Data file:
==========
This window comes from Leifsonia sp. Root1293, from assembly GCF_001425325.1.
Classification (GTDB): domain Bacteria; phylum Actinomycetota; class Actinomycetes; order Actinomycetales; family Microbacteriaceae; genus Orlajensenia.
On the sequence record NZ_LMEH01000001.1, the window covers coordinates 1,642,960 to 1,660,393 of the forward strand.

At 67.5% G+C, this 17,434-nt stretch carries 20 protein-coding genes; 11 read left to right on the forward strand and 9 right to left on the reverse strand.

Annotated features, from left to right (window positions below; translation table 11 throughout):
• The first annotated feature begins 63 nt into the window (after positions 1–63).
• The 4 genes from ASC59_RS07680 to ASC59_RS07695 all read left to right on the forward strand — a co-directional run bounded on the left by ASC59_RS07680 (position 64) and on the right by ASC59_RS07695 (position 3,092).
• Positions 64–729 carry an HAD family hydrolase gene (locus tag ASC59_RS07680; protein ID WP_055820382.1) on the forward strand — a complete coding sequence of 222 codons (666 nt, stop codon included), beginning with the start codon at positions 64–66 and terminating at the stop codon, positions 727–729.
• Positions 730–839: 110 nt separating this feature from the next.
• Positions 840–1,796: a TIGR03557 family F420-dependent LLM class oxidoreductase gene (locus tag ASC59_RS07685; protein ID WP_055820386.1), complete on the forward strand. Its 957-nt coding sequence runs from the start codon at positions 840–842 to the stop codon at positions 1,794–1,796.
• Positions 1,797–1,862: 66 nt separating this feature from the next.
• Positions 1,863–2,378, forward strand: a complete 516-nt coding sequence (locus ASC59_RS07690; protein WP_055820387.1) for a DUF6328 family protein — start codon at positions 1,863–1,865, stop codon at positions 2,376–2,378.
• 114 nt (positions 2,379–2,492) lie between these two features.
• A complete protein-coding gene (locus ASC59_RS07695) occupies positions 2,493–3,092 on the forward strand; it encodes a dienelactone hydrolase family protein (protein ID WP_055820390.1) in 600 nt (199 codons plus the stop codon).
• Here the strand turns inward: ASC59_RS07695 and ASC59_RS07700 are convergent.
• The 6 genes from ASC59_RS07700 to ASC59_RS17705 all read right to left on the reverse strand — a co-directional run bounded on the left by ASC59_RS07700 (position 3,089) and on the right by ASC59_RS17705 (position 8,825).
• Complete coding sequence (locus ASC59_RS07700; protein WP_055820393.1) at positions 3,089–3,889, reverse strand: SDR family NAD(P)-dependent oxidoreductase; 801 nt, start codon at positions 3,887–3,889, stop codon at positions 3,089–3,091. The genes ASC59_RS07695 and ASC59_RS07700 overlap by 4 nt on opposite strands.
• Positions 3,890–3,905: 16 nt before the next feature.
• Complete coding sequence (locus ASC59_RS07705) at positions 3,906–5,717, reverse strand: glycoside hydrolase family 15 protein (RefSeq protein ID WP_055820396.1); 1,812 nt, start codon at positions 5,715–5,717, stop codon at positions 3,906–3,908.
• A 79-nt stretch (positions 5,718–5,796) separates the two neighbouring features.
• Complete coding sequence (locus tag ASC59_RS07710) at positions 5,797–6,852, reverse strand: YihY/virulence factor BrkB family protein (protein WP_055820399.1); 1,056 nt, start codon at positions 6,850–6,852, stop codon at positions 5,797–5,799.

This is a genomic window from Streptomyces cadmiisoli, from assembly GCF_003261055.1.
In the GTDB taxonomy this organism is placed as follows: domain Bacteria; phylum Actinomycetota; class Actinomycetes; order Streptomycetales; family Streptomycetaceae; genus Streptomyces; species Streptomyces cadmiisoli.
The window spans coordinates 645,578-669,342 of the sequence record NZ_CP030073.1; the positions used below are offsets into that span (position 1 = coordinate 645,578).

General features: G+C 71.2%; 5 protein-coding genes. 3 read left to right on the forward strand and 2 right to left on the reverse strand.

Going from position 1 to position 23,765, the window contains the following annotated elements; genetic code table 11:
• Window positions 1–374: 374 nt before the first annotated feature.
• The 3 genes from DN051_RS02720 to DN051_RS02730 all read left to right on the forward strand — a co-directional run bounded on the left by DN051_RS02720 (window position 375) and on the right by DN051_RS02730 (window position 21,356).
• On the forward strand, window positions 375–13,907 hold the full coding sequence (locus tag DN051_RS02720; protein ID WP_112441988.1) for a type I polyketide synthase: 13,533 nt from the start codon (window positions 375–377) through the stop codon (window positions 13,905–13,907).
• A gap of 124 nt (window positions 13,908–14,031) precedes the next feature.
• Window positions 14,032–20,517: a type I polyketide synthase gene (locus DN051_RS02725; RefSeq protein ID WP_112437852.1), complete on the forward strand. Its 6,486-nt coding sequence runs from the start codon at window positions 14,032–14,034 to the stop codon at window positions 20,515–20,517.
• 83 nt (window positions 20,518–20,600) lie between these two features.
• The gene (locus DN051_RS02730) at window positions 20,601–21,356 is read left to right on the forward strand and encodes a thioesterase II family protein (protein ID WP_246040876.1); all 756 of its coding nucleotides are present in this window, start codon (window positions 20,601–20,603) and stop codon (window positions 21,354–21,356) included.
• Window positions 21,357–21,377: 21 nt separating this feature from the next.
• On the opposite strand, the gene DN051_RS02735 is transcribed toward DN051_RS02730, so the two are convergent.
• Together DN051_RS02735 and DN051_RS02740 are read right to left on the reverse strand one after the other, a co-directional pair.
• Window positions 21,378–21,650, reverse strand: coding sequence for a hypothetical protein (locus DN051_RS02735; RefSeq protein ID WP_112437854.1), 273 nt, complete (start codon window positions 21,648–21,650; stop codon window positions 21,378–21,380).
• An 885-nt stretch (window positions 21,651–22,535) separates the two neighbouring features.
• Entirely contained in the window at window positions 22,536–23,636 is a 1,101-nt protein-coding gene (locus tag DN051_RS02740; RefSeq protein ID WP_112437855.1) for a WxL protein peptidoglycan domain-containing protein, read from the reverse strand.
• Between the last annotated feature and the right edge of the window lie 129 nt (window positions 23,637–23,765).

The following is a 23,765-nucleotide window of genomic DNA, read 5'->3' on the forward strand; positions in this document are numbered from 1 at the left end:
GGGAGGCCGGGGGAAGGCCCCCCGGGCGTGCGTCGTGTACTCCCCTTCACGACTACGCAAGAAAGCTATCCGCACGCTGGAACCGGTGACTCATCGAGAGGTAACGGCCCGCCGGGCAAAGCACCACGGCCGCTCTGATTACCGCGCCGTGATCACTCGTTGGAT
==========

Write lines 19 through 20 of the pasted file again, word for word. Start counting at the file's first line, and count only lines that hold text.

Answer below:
• Complete coding sequence (locus ASC59_RS07705) at positions 3,906–5,717, reverse strand: glycoside hydrolase family 15 protein (RefSeq protein ID WP_055820396.1); 1,812 nt, start codon at positions 5,715–5,717, stop codon at positions 3,906–3,908.
• A 79-nt stretch (positions 5,718–5,796) separates the two neighbouring features.